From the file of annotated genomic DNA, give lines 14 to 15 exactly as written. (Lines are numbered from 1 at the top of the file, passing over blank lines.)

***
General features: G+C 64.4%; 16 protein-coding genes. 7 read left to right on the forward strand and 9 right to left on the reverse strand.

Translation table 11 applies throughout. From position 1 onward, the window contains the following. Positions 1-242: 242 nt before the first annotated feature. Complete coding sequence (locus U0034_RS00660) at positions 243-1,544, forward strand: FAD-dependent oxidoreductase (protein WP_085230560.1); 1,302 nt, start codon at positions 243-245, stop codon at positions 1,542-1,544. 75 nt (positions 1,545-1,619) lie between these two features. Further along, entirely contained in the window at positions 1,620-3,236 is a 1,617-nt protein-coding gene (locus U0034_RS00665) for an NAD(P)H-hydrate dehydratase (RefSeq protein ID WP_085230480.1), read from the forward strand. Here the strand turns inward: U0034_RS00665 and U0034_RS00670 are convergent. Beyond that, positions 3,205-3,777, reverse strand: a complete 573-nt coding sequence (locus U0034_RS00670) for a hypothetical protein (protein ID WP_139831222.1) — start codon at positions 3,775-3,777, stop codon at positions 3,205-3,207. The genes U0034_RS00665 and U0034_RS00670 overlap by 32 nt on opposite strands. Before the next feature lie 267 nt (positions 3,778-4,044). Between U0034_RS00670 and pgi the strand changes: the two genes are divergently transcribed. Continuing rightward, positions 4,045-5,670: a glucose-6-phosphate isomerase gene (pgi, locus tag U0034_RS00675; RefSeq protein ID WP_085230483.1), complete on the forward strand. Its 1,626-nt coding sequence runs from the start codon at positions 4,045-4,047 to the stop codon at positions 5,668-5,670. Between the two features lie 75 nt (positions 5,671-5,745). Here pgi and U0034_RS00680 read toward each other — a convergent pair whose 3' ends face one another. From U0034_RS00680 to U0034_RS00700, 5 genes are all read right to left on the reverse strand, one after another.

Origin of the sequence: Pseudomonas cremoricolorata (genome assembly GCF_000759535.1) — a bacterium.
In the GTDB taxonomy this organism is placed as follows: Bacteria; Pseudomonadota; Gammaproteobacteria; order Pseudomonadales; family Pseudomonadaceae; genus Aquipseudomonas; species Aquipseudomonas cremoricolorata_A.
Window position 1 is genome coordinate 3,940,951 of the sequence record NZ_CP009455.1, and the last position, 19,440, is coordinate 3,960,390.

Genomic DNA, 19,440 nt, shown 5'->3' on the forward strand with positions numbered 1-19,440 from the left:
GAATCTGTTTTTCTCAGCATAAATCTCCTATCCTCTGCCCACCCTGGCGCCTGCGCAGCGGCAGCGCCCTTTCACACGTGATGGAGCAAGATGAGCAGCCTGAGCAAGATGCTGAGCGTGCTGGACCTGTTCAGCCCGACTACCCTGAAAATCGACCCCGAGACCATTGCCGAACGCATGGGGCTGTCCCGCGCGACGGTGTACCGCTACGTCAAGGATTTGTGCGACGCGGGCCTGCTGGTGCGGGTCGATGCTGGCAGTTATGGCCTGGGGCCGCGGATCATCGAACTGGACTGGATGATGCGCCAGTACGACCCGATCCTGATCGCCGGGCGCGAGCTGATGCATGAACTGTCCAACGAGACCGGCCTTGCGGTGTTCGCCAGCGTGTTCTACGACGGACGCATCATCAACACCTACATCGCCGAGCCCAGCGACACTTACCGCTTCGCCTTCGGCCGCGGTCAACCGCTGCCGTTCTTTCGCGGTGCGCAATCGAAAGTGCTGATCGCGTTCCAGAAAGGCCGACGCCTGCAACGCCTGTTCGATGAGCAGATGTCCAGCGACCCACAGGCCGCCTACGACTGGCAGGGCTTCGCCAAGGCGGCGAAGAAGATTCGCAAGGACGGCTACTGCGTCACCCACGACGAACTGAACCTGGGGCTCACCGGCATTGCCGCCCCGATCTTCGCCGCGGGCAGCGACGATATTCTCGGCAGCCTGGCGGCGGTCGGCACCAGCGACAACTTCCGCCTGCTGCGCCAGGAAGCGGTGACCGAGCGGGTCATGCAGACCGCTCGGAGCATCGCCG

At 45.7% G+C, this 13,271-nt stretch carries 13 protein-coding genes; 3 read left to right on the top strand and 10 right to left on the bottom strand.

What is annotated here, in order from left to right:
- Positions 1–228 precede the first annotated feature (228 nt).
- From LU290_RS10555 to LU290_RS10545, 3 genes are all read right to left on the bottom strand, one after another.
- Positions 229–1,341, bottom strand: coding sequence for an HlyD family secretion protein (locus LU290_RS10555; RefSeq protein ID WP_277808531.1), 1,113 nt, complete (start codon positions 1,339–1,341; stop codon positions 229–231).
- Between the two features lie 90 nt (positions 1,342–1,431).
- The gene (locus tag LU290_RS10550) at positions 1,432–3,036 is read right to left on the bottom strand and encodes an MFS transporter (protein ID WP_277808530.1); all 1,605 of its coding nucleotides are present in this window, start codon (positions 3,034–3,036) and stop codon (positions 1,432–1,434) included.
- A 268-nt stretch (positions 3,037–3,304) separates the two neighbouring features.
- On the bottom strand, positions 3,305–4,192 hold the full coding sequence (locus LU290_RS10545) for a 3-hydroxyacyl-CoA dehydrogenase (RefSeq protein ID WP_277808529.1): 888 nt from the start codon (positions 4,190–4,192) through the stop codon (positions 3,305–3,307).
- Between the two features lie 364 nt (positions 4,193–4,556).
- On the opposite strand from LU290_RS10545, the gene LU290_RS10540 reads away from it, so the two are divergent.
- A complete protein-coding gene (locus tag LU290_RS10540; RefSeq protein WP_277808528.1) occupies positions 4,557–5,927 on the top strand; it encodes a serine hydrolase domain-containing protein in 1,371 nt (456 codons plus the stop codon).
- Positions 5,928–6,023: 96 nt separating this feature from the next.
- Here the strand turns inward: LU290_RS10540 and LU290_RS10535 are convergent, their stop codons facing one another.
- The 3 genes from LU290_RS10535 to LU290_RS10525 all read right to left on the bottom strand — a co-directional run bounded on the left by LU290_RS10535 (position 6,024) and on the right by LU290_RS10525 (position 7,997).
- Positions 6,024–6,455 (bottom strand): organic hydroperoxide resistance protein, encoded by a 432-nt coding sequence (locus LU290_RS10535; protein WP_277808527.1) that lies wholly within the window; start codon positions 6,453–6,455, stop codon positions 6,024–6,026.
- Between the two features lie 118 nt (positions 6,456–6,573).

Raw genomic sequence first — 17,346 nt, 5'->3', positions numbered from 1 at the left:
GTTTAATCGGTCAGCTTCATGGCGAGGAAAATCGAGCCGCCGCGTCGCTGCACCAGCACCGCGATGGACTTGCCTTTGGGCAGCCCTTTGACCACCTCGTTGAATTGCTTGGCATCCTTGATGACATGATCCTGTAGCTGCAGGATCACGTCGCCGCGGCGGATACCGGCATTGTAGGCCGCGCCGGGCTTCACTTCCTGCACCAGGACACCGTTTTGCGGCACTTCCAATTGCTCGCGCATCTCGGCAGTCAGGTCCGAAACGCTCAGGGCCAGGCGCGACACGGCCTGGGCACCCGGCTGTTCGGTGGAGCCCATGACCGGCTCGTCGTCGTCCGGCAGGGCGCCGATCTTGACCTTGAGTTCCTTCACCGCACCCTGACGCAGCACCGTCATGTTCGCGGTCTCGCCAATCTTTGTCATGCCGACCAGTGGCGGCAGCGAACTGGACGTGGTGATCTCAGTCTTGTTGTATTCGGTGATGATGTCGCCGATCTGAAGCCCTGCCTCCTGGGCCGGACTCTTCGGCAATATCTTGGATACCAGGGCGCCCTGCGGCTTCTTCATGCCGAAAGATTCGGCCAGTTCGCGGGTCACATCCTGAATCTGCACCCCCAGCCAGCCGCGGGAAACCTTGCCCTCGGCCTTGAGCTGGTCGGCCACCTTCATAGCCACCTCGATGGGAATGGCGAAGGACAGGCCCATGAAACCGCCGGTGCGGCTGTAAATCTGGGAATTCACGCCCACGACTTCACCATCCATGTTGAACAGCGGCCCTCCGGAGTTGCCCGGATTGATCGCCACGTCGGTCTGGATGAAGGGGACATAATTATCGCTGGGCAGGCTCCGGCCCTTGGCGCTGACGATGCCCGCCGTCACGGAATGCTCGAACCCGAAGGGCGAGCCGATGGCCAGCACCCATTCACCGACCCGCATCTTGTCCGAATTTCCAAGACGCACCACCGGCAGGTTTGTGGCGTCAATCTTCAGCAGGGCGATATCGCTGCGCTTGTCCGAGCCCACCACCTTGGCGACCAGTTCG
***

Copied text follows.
- The gene (locus tag LU290_RS10550) at positions 1,432–3,036 is read right to left on the bottom strand and encodes an MFS transporter (protein ID WP_277808530.1); all 1,605 of its coding nucleotides are present in this window, start codon (positions 3,034–3,036) and stop codon (positions 1,432–1,434) included.
- A 268-nt stretch (positions 3,037–3,304) separates the two neighbouring features.